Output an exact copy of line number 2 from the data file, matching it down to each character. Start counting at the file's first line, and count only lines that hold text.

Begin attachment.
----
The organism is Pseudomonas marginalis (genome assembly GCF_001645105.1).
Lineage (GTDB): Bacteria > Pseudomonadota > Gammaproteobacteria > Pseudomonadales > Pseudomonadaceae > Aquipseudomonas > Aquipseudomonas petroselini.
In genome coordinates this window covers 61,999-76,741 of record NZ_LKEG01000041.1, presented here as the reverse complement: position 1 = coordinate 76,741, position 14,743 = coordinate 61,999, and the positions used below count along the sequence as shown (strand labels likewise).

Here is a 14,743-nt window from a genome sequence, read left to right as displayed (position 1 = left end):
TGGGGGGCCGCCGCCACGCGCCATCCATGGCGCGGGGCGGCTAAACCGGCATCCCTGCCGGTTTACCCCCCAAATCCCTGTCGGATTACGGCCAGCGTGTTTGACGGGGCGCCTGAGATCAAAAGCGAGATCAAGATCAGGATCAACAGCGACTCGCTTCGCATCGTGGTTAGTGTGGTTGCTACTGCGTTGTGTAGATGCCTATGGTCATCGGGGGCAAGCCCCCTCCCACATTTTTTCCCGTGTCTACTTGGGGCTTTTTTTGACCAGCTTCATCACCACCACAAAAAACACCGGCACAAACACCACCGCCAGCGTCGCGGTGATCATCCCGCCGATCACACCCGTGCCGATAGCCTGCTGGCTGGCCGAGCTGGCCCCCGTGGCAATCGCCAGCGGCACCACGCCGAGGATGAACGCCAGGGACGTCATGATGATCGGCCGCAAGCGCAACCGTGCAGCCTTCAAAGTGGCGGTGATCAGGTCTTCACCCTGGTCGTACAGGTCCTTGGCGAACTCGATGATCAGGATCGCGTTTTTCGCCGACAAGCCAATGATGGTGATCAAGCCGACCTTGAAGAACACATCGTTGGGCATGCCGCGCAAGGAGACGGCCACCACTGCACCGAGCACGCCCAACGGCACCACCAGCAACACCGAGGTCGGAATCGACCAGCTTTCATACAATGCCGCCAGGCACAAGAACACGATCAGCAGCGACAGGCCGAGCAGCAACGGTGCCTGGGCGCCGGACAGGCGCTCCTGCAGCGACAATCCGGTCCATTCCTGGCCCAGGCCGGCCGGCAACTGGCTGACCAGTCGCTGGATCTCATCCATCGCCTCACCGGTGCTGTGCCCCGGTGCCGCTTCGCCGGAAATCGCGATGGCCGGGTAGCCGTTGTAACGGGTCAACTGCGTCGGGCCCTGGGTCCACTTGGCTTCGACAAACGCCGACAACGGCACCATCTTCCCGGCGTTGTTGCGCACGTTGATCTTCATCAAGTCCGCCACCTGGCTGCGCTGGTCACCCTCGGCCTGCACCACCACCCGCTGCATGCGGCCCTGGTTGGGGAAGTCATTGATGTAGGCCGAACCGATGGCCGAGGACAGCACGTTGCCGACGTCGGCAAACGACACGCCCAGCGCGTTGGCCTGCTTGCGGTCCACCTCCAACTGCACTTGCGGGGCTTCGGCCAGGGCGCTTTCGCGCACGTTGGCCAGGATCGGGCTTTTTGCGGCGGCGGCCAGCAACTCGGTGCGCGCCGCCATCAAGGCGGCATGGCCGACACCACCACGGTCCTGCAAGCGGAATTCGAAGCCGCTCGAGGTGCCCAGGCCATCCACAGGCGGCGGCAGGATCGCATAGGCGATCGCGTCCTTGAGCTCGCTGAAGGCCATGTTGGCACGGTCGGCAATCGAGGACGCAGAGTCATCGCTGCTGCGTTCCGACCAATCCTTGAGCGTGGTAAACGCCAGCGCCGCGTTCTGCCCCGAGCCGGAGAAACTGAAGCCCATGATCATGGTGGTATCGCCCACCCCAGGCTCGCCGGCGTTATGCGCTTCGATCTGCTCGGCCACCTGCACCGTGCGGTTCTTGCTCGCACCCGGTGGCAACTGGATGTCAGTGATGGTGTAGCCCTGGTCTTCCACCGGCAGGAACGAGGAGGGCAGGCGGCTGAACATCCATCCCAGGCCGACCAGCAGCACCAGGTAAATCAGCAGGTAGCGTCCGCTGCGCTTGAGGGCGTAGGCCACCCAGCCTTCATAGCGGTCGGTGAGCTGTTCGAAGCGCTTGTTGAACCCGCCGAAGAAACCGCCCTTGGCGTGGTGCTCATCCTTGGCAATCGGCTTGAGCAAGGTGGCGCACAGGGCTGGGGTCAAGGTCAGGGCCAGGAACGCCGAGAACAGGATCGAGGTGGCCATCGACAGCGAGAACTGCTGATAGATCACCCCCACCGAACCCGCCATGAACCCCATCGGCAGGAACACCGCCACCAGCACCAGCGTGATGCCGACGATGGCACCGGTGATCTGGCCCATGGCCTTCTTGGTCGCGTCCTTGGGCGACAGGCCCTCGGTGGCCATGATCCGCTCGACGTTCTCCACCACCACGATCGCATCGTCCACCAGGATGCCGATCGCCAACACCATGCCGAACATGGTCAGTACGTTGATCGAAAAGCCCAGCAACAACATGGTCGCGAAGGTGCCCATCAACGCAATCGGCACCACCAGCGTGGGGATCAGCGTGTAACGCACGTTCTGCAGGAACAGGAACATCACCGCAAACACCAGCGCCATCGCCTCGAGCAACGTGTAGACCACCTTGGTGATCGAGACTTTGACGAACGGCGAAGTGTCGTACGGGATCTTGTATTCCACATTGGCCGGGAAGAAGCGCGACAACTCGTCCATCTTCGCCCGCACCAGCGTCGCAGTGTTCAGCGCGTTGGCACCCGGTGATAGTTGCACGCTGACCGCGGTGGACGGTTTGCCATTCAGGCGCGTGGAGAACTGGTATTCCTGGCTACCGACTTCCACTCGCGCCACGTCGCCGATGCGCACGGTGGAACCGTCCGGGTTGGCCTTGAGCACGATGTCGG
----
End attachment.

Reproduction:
Lineage (GTDB): Bacteria > Pseudomonadota > Gammaproteobacteria > Pseudomonadales > Pseudomonadaceae > Aquipseudomonas > Aquipseudomonas petroselini.